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  1. #1
    Join Date
    Jul. 31, 2009
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    Pittsburgh, PA
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    Default Do you think this can safely be done?

    So I got to the barn this evening and was informed that my horse jumped out of his field yesterday. He has never done anything like this before, but with the weather being the way that is is right now, I know they are all a bit "spicy" and prone to foolishness. He seemed okay and none the worse for wear, but I just have a hard time believing that he could jump a fence that is at least 4 foot high with a midweight blanket on and not get hurt. The highest I have ever jumped him was 2'9" and that was almost 2 years ago. We haven't jumped this past year at all. I guess I'm just shocked that he didn't get hurt...though much relieved!



  2. #2
    Join Date
    Jun. 14, 2006
    Location
    VA
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    11,372

    Default

    My silly mare who had very little jumping training successfully in my full view jumped the wood fence. I had taken her buddy out of the pasture and vavoom...gallop, gallop, gallop, cleared the danged fence.

    That is about the time I started jumping lessons. Might as well take advantage of such things. LOL
    A good horseman doesn't have to tell anyone...the horse already knows.

    Might be a reason, never an excuse...



  3. #3
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    Jul. 31, 2009
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    Pittsburgh, PA
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    Default

    I just worried that he could have gotten a leg caught in a strap or depending how he approached the fence, getting a strap caught on the wood fence post. We had another boarder's horse unsuccessfully try to jump the gate this summer and he took a tumble and was a bit sore for a few days.



  4. #4
    Join Date
    Jul. 14, 2000
    Location
    midwest
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    11,001

    Default

    Yup, I believe it. Years ago as I stood beside the stall door, 4' tall, a little 14.3 hand mare I owned jumped over it...from a standstill...and did not hit it. She had zilch, nada, no jumping training...



  5. #5
    Join Date
    Jan. 27, 2002
    Posts
    6,061

    Default

    i've seen my 14 hand haflinger jump her 4ft fence from a standstill several times. she rocks back on her hocks and zooms over it--though never with a blanket!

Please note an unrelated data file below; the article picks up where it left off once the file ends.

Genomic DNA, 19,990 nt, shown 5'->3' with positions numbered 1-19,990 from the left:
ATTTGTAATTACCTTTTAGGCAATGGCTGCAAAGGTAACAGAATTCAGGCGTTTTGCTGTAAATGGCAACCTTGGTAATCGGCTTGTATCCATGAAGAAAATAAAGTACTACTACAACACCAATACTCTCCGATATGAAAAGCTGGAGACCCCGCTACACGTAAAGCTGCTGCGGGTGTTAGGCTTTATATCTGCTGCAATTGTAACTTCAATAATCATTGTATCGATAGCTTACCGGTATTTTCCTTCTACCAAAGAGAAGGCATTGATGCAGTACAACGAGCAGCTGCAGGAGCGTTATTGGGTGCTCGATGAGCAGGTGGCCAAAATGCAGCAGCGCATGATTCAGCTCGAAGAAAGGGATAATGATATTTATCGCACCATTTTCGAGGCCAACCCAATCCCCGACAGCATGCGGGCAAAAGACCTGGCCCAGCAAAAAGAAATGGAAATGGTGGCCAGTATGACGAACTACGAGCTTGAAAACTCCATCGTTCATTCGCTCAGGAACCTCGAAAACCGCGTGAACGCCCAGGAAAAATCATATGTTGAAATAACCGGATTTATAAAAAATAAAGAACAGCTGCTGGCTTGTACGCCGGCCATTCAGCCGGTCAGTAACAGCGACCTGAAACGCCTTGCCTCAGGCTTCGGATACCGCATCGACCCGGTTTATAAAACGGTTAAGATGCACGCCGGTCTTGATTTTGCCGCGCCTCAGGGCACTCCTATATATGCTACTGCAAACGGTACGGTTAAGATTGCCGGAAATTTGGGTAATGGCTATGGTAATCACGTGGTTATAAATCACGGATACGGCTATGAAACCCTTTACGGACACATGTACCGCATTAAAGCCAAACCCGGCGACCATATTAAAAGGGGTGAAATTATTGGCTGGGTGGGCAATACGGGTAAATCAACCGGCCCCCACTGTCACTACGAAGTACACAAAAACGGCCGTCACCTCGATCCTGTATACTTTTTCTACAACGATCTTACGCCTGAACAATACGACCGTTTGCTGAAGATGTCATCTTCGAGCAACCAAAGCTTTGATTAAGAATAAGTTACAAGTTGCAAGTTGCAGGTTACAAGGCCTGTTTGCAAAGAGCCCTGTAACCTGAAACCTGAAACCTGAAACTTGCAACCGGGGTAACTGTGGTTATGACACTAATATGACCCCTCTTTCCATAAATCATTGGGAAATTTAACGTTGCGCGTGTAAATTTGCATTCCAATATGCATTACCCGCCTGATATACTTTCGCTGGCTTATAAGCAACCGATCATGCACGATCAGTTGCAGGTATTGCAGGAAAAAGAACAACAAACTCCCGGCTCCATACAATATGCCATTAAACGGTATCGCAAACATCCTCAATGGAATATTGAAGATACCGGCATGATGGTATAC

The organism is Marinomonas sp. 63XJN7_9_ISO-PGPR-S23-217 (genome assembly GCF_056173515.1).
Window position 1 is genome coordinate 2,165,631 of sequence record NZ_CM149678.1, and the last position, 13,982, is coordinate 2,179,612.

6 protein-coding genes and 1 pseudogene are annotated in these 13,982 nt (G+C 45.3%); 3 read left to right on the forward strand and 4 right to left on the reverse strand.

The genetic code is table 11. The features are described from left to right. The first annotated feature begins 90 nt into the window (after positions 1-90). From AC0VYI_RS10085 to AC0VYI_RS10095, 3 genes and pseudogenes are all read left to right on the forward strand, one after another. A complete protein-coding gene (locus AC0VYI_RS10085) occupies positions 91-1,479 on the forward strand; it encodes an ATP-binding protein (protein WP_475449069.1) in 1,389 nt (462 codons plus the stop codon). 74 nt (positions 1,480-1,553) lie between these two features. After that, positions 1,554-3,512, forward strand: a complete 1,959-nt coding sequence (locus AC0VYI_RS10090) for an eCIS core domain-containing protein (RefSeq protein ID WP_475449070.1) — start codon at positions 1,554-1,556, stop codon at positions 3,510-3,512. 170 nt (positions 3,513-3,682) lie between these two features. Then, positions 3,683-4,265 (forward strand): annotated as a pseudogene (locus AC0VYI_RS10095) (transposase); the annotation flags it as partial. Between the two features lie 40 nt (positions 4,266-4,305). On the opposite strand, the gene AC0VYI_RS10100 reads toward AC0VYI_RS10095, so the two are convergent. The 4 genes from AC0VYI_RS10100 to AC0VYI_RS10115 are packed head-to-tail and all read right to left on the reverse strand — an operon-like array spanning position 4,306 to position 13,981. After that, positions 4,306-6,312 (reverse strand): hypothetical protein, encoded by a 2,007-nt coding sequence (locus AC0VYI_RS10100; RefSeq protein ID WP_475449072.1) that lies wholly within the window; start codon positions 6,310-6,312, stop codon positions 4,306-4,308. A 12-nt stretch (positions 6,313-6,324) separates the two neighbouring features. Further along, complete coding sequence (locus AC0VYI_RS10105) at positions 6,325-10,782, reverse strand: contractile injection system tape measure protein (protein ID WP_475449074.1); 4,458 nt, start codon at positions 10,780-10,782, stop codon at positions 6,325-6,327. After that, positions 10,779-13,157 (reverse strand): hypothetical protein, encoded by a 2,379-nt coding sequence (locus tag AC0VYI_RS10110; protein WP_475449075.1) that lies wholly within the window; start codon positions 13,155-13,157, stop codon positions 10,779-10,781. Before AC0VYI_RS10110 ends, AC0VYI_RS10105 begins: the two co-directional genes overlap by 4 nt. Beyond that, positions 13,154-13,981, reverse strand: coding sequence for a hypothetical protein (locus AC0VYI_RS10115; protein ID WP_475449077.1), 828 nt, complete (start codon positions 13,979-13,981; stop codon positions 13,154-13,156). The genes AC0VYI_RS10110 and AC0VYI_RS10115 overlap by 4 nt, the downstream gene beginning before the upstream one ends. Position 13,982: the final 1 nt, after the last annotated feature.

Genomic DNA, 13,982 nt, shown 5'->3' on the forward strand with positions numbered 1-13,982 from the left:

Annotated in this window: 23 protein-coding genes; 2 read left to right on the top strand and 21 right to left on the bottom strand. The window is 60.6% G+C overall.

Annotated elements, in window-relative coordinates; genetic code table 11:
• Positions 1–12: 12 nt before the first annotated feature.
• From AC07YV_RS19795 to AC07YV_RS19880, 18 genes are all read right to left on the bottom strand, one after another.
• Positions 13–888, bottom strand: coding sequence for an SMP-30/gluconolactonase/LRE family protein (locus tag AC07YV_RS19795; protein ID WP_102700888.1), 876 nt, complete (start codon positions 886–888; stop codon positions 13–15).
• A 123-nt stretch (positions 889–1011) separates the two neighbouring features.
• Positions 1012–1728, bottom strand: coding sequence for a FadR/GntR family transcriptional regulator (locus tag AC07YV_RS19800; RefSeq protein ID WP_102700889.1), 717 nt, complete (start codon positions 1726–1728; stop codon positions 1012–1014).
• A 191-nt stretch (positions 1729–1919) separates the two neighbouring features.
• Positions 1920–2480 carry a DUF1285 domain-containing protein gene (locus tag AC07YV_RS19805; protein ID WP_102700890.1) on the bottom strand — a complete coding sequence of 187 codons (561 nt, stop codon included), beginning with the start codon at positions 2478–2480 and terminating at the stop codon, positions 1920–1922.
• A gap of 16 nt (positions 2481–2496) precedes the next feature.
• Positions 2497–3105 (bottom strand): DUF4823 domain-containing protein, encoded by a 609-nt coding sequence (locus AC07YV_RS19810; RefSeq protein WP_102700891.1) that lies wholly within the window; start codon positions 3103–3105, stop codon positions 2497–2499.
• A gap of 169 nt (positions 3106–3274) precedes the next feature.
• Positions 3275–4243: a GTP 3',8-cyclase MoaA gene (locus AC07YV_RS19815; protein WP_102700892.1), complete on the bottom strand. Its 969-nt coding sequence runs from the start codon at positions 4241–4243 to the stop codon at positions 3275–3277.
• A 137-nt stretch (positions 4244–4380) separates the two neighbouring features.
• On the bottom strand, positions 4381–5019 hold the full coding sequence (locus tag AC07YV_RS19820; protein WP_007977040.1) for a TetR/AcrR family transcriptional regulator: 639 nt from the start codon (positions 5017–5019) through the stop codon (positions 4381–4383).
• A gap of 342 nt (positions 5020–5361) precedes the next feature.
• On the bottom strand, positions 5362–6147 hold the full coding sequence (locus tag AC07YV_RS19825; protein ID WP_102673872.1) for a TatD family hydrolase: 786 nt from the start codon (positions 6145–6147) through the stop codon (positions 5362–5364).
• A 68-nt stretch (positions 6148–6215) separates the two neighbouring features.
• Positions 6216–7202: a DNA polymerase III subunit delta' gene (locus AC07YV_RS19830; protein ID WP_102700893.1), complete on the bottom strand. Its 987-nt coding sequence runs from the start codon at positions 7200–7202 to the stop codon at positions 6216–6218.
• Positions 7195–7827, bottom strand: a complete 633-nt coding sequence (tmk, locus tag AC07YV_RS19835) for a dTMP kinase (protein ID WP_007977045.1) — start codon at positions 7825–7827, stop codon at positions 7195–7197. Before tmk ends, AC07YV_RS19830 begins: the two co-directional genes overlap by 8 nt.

6. #6
    Join Date
    Aug. 13, 2008
    Posts
    1,703

    Default

    My old lesson horse(the slowest horse in the entire world) cleared two 4 1/2 ft pasture fences to get into a nearby apple orchard! Before his "retirement" he was barely making it over xrails! I definitely think it can be done, although I think your horse was lucky to not get straps caught on anything.



  7. #7
    Join Date
    Mar. 7, 2003
    Posts
    4,057

    Default

    Quote Originally Posted by ex-racer owner
    I just worried that he could have gotten a leg caught in a strap or depending how he approached the fence, getting a strap caught on the wood fence post. We had another boarder's horse unsuccessfully try to jump the gate this summer and he took a tumble and was a bit sore for a few days.
    On an unseasonably balmy night last winter I witnessed my Rasor D take out a 4+ foot high section of wood/diamond mesh fencing from a standstill in his run-out paddock.

    He was standing outside while I was picking his stall at night check when the snow on the barn roof let go due to the unusual and unfortunately timed sharp increase in temperature. The snow came sliding down with a terrible sound, a goodly chunk of it landing right on poor Rasor's back, and he reacted by busting out of his paddock in exactly the same manner he had broken from the gate so many times before in his races (and he sure had perfected the break, having raced 130 times through age ten). The fencing may as well have been matchsticks and window screens for the way it crumpled.

    It was absolutely just as terrifying for me to watch as it was for Rasor to experience, I am sure. I set out after him in the pasture where he ran away, all the while conjuring up horrible mental images of the lacerations and compound fractures I was sure I was going to find.